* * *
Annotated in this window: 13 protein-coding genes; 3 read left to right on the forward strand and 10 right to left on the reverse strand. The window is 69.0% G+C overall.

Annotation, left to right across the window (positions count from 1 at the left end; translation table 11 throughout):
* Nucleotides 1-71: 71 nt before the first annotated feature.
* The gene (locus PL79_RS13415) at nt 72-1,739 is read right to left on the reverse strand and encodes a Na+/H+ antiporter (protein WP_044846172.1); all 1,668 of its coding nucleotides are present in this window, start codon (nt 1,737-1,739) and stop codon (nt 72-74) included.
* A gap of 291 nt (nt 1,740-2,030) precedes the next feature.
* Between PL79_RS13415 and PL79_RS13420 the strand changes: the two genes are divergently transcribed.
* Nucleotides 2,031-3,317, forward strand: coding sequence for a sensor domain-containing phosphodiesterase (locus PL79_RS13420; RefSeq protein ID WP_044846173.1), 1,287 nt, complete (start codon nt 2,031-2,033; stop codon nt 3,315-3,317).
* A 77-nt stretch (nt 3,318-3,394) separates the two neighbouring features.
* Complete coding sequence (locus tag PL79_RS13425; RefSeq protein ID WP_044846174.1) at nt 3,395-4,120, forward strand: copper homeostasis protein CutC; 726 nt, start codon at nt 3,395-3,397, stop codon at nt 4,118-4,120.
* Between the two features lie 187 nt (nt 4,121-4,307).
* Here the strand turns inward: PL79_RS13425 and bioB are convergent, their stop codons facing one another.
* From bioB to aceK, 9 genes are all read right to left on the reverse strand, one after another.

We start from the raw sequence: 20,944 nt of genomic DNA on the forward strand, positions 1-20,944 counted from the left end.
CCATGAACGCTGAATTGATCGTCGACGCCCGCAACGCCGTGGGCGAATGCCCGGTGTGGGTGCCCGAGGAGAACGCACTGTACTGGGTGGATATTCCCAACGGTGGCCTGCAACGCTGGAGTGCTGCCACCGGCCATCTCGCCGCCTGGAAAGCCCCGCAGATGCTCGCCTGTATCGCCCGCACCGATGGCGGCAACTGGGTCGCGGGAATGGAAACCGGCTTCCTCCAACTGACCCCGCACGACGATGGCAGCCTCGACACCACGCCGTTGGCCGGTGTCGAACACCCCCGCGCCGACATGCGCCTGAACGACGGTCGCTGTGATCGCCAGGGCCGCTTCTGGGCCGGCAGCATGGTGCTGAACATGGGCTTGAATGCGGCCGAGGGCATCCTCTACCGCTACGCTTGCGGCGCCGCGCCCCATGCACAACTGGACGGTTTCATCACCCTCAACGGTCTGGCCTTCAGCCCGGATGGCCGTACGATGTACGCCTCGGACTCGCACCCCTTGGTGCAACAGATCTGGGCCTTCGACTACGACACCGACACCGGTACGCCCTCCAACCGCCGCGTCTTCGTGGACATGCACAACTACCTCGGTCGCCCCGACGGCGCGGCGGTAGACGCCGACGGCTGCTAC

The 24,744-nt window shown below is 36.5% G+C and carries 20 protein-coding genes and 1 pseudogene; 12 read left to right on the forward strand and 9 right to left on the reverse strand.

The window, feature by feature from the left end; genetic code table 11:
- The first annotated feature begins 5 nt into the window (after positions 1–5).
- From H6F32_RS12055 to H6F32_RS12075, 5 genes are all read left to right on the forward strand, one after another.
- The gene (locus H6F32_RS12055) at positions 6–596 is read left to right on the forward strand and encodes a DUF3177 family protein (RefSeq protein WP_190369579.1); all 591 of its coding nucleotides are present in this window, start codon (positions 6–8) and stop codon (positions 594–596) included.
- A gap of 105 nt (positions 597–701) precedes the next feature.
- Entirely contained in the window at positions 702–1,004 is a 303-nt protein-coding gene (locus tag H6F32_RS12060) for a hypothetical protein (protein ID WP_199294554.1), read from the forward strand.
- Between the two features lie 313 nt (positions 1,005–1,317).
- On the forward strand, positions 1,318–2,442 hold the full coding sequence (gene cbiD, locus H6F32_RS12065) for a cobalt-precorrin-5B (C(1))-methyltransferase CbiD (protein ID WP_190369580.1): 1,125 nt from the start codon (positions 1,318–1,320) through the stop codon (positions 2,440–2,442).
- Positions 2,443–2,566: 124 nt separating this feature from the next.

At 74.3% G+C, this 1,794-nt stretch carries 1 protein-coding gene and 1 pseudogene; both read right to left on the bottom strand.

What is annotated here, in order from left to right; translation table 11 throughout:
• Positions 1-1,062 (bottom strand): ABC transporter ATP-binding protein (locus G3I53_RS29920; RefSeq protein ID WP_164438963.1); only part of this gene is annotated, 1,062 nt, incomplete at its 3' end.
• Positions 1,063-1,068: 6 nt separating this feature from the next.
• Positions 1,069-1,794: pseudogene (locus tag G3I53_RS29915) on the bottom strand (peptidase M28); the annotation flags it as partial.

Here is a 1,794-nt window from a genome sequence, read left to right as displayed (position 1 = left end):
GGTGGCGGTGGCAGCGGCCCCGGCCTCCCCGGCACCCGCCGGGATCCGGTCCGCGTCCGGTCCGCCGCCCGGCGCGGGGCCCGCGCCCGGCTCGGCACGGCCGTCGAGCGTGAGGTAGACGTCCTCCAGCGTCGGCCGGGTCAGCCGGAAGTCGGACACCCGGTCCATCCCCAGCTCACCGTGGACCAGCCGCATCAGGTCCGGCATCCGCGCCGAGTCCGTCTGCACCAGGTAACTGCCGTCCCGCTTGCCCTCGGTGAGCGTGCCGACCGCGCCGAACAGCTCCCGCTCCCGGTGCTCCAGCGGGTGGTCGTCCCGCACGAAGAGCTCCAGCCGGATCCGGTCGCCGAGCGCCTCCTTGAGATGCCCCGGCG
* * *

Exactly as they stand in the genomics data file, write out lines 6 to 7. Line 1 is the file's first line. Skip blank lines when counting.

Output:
* Between PL79_RS13415 and PL79_RS13420 the strand changes: the two genes are divergently transcribed.
* Nucleotides 2,031-3,317, forward strand: coding sequence for a sensor domain-containing phosphodiesterase (locus PL79_RS13420; RefSeq protein ID WP_044846173.1), 1,287 nt, complete (start codon nt 2,031-2,033; stop codon nt 3,315-3,317).